Ratko Mladić, former Commander of the Bosnian Serb Army (VRS) Main Staff, stands accused of genocide against Bosniak civilians in eight (8) municipalities in Bosnia and Herzegovina from May 1992 to late 1995.
The indictment alleges that forces under Mladić’s command committed genocide in Srebrenica and seven other municipalities. Amongst other crimes of genocide that took place in Bosnia-Herzegovina, Serb army summarily executed 8,000 Bosniak men and boys in Srebrenica in July 1995.
Mladić is also charged with genocide for crimes committed in eastern and north western Bosnia and Herzegovina. The indictment lists over 70 incidents of murder in 20 municipalities.
The indictment also alleges that these forces tortured, mistreated and physically, psychologically and sexually abused civilians confined in 58 detention facilities in 22 municipalities. Mladić is also facing charges for the shelling and sniping of Sarajevo, during which thousands of civilians were killed and wounded.
According to the indictment, Mladić committed these and other crimes as part of a joint criminal enterprise whose objective was to eliminate or permanently remove Bosnian Muslim, Bosnian Croat and other non-Serb inhabitants from large areas of Bosnia and Herzegovina.
Ratko Mladic, One of Masterminds of the Bosnian Genocide (1992-1995)
By Jan Hennop
THE HAGUE—Former Bosnian Serb army commander Ratko Mladic went on trial Wednesday accused of carrying out a brutal campaign of ethnic cleansing and Europe’s worst massacre since World War II.
“Ratko Mladic assumed the mantle of the criminal goal of ethnically cleansing Bosnia,” prosecutor Dermot Groome told judges as the trial opened at the Yugoslav war crimes court in The Hague.
Mladic, 70, has been indicted on 11 counts of genocide, war crimes and crimes against humanity for his role in the Balkan country’s brutal 1992-95 war that killed 100,000 people and left 2.2 million homeless.
“The prosecution will present evidence that will show without reasonable doubt the hand of Mr Mladic in each of these crimes,” Groome added after Mladic, dressed in a dark grey suit and patterned tie, sarcastically applauded judges as they entered the courtroom.
Mladic pleaded not guilty to the charges at an earlier court hearing last June.
Outside the court, a group of 25 women belonging to the “Mothers of Srebrenica” organisation representing widows and victims of the Srebrenica massacre, held a demonstration.
“This is the biggest butcher of the Balkans and the world,” Munira Subasic, 65, told AFP. She lost 22 relatives to Bosnian Serb military forces when the enclave of Srebrenica was overrun in July 1995.
Almost 8,000 Bosniak men and boys were systematically murdered as Bosnian-Serb forces under General Mladic’s command overran the town and Dutch UN peacekeepers helplessly looked on.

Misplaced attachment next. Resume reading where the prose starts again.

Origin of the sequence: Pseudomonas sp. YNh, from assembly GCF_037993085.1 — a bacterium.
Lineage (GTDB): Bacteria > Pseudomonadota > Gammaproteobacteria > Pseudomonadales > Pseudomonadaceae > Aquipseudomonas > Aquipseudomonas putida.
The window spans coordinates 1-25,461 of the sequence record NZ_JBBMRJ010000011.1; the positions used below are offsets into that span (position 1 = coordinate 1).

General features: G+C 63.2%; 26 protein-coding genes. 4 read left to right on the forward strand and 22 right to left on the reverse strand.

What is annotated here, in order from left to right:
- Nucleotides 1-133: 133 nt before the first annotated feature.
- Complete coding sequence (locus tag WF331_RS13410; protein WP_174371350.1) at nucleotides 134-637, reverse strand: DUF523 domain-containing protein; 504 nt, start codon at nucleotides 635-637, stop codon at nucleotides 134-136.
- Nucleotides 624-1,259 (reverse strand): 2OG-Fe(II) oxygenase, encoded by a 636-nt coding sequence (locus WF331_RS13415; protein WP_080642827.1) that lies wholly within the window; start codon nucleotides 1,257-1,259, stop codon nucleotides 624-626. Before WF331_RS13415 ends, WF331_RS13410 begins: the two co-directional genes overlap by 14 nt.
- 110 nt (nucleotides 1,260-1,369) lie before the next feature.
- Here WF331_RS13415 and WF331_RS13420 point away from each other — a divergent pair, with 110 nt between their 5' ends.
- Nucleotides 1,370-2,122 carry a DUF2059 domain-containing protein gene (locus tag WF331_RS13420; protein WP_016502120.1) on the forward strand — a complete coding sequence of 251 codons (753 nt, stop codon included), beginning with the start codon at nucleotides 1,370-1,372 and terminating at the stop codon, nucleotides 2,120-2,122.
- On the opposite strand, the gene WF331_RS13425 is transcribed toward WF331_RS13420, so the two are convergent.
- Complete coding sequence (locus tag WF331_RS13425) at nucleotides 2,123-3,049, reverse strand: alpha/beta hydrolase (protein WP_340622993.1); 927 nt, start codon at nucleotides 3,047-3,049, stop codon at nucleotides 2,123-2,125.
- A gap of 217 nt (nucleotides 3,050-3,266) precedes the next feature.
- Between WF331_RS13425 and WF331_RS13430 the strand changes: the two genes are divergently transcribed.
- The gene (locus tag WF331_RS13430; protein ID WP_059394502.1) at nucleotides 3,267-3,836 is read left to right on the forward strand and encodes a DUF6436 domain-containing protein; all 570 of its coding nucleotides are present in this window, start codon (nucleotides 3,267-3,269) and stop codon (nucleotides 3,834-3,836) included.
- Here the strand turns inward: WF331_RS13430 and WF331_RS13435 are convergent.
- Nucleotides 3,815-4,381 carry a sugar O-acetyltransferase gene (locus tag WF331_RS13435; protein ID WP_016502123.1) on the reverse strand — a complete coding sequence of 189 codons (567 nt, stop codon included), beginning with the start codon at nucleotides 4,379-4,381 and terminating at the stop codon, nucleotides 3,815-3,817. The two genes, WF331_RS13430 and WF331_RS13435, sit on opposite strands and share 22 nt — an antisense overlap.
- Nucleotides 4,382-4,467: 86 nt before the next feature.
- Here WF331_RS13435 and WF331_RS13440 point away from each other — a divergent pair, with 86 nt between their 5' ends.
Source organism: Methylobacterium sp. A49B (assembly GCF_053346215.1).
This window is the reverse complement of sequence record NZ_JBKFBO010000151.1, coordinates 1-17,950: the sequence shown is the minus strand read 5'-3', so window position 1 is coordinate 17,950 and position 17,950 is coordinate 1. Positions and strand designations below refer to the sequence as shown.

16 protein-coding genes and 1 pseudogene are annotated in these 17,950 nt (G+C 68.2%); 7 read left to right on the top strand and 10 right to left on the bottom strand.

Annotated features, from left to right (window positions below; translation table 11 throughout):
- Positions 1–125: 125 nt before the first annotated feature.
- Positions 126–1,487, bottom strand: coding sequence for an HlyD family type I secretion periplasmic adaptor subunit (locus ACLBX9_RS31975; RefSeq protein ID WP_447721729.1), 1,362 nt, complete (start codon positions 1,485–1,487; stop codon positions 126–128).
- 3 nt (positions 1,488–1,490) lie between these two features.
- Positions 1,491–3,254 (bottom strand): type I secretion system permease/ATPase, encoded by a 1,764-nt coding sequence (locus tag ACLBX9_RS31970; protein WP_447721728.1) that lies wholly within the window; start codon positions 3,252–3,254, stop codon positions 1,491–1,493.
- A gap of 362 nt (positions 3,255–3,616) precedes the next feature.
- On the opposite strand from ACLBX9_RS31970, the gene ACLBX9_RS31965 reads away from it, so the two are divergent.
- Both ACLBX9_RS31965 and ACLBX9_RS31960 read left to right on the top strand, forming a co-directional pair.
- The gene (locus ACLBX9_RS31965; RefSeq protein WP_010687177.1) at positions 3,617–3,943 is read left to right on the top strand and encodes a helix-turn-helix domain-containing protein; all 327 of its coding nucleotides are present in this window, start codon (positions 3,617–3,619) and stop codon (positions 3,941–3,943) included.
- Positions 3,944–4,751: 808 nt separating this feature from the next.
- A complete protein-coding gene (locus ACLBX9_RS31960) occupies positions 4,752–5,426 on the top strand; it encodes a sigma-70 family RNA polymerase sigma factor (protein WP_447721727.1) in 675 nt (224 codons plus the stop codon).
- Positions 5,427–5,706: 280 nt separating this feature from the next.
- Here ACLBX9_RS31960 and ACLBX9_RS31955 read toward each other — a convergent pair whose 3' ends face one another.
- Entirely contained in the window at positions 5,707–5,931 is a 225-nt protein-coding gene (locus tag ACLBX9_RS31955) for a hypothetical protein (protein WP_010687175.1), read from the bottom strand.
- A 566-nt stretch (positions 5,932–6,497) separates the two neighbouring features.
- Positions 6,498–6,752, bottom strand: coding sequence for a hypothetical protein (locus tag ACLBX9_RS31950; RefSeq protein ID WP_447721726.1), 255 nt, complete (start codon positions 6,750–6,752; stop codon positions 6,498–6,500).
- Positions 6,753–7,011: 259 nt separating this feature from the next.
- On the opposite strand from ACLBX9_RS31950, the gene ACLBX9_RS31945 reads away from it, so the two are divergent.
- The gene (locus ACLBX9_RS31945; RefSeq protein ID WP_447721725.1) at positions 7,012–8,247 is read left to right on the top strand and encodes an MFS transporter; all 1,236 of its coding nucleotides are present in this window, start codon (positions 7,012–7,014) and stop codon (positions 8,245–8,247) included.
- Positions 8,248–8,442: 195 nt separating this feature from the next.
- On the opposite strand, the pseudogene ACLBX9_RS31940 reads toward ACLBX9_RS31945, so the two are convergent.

Groome displayed population maps showing the ethnic distribution in Bosnia before and after the war, explaining how mixed or predominantly Bosniak municipalities became exclusively Serbian after a campaign of ethnic cleansing he said was one of Mladic’s “strategic objectives”.
The prosecutor said the very first objective was to “separate the Serbs from the other two national communities” — Bosnians and Croats.
“Thousands of families were forced from their land,” Groome added, as he told the court how groups of non-Serbs were executed and others forced to jump from a bridge by soldiers under Mladic’s command.
Judge Orie warned both Mladic and people sitting in the public gallery not to make eye contact during the trial, after one of them was heard to utter the word “vulture”.
“Mr Mladic, try and focus your attention on what’s happening inside the courtroom,” the judge said.
Prosecutors also hold him responsible for the 44-month siege of Sarajevo where his forces waged a “terror campaign” of sniping and shelling that left an estimated 10,000 people, the vast majority of them civilians, dead.
“Sarajevo was a model of diversity, a cosmopolitan city,” said Groome.
“They (Bosnian Serb leaders) sought to destroy it, to sever the city in half, with the Serbs living in one part and the non-Serbs in another part.”
It was in pursuit of a “Greater Serbia” that Mladic allegedly also ordered his troops to “cleanse” other Bosnian towns, driving out Croats, Bosniaks and other non-Serbs.
After the war, Mladic continued his military career but went into hiding in 2000 after the government of his ally in Serbia, Slobodan Milosevic, fell.
Indicted for war crimes, he was on the run until May 2011 when he was arrested at a relative’s house in Lazarevo, northeastern Serbia and flown to a prison in The Hague a few days later.
Two days ahead of the trial, his lawyers filed a request for a six-month adjournment, saying they needed more time to prepare a defence.
The judge said Wednesday the court was still considering whether to postpone the case, on the grounds that the prosecution made a “significant error” which could affect the course of the trial.
During a string of pre-trial hearings, the ageing former general complained of his poor health and asked Orie if he could wear his military uniform.
Defence lawyer Branko Lukic said Mladic suffered three strokes in 1996, 2008 and 2011 and was partly paralysed on his right side.
Mladic however appeared in better shape than at his first appearance when the former general told the court he was a “sick man”.
Lukic told journalists on Wednesday that Mladic had had extensive medical and dental surgery since his capture.
“He lost a lot of teeth” during his years as a fugitive, Lukic said.
The trial was due to continue on Thursday, before resuming on May 29.
Mladic faces life imprisonment if found guilty.